Today's business environments are characterized by dynamic and uncertain environments. In order to effectively support business processes in such contexts, workflow management systems must be able to adapt themselves effectively. In this dissertation, the workflow is redefined in concept and represented with a set of business rules. Business rules play a central role in organizational workflows in context of cooperation among actors. To achieve business goals, they constrain the flow of works, use of resources, and responsibility mapping between tasks and actors using role concept. Business rules are explicitly modeled in the Knowledge-based Workflow Model (KWM) using frames. To increase the adaptability of workflow management system, KWM has several distinctive features. First, it increases expressiveness of workflow model so that exception handling rules and responsibility mapping rules between tasks and actors as well as task scheduling rules are explicitly modeled. Secondly, formal definition of KWM enables one to define and to analyze correctness of workflow schema. Knowledge-based approach enables more powerful analysis on workflow schema including checking consistency and compactness of routing rules as well as terminality of a workflow. Thirdly, providing change propagation mechanism which assures correctness of workflow after the modification of workflow schema increases adaptability. Change propagation rules for the modification primitives are provided to manage workflow evolution. On the other hand, metarules that control rules in KWM are used to handle exceptions that occur in a running workflow instance. Workflow participants can easily change workflow schema of a workflow instance with the support of extra rules and a metarule. Based on KWM, K-WFMS (Knowledge-based WorkFlow Management System) has been implemented in client/server architecture. Inference shell of knowledge-based systems is employed for enactment of business rules and integrated with database systems. From a real application based on the KWM architecture, it has been shown that system performance can increase notably by reducing the number of rules and facts that are used in the course of workflow enactment.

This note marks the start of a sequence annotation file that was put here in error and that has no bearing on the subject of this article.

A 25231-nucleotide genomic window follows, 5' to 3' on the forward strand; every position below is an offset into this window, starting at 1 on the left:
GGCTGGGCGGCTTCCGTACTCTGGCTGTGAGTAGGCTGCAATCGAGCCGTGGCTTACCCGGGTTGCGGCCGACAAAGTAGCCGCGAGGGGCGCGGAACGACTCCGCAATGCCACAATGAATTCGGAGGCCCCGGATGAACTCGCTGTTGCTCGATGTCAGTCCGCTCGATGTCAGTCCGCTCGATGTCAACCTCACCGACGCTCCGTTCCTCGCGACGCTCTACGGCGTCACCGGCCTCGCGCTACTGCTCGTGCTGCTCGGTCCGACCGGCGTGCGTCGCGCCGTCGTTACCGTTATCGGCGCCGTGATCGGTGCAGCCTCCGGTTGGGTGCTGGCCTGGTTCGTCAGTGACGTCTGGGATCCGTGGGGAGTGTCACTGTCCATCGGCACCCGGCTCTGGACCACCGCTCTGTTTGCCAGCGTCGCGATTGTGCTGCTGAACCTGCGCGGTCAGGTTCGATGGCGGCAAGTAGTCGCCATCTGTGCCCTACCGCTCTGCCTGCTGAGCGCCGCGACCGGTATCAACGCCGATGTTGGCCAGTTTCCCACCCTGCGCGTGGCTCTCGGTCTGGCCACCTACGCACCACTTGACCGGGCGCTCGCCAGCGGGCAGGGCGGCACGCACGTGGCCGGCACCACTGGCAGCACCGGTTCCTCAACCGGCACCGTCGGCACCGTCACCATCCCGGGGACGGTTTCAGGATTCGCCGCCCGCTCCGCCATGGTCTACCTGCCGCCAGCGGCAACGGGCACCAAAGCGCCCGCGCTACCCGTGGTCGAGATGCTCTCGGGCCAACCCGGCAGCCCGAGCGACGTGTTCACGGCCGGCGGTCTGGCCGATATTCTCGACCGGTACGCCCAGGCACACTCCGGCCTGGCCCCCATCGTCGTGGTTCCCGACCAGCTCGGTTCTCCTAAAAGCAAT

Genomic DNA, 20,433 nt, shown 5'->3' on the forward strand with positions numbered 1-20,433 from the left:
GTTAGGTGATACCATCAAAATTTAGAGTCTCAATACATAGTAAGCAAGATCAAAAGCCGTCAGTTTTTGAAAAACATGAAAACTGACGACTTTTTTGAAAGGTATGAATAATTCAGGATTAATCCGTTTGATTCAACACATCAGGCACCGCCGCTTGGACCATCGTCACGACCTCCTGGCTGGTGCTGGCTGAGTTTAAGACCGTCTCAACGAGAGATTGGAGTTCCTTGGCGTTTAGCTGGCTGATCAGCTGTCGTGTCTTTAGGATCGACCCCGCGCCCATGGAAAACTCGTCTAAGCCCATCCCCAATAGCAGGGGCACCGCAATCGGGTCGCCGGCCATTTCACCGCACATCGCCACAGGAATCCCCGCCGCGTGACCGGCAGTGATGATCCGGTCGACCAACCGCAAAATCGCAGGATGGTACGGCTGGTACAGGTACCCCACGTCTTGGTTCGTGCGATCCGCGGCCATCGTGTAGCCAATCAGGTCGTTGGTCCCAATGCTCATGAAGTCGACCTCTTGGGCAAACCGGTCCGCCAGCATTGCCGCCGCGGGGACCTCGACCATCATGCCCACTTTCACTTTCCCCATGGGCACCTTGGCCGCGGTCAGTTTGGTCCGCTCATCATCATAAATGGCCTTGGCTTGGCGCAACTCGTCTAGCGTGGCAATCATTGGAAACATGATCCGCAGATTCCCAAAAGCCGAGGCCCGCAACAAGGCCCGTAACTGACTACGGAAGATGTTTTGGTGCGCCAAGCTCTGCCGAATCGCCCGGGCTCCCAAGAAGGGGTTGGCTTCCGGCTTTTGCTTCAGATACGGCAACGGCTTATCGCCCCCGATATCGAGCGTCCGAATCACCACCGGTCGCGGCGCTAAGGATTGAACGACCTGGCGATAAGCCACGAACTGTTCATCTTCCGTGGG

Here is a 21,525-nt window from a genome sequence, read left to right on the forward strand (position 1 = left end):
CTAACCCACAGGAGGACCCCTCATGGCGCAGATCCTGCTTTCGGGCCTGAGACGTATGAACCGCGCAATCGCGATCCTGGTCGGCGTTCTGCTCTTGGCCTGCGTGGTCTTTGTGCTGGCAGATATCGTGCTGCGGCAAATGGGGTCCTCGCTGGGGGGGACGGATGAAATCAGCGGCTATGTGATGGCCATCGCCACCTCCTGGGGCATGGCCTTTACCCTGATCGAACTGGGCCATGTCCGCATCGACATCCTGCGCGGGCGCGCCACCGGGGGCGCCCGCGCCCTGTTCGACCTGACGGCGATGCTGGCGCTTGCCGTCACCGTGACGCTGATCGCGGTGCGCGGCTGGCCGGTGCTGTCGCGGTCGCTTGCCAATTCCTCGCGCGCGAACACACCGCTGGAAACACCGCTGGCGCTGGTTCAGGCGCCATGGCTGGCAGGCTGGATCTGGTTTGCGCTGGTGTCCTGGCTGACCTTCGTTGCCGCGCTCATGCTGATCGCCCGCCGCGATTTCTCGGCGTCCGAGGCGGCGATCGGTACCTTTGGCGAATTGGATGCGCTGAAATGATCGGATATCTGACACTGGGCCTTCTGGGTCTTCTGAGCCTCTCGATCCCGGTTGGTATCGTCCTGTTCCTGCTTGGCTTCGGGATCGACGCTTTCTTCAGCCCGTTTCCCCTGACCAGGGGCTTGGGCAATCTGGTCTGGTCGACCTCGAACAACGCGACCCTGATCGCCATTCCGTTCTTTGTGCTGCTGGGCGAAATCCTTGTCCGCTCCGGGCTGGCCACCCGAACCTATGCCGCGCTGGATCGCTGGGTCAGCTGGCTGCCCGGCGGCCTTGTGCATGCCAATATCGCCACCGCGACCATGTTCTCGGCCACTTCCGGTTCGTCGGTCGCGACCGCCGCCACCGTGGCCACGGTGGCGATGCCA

Corporatisation, Loose Coupling and Stability : accounting change in a Malaysian public utility

Nor Aziah, Abu Kasim January 2004 (has links)
This thesis presents an in-depth case study of a Malaysian public utility company expected by the government to transform itself into a self-financing, efficient and profitable organisation during corporatisation. As profitability became increasingly important, attempts to enhance profitability were made through imposing new accounting rules and recruiting new accounting graduates. In spite of these attempts, the finding reveals that accounting changes were enacted, but over time became separated from, or loosely coupled with, other intraorganisational concerns. An explanatory case study method, using mainly semistructured interviews and document reviews, was adopted. The framework for understanding the process of implementing accounting change, the context in which change unfolded and the emerging consequences of change is based on the combined insights of New Institutional Sociology (Meyer and Rowan, 1977) and Old Institutional Economics (Bums and Scapens, 2000). As sensitising devices, these institutional theories are useful, but alone are not able to fully incorporate the idiosyncrasies of the case findings. Subsequently, the research aims to develop a theoretical framework to understand the processes through which accounting systems can become loosely coupled by incorporating the insights drawn from the two institutional theories as well as the idiosyncrasies of the case. In this framework loose coupling is conceptualised as an evolutionary process shaped by existing internal institutions, the beliefs and norms in the environment, and the interests and power of organisational actors. Issues of the intertwined relationship between efficiency and institutional pressures, the balancing act between public service and profitability concerns, and the inter-play of resistance, trust and power are included. The theoretical framework enriches our understanding of why the role of accounting took its present form and why accounting change was enacted, but continued to (re )embed the existing public service values and norms within the case organisation. It is able to capture the complexity of the ongoing process of accounting change during which the ingrained public service values and practices remained stable in spite of corporatisation.

A Framework for the Planning and Deployment of International Outsourcing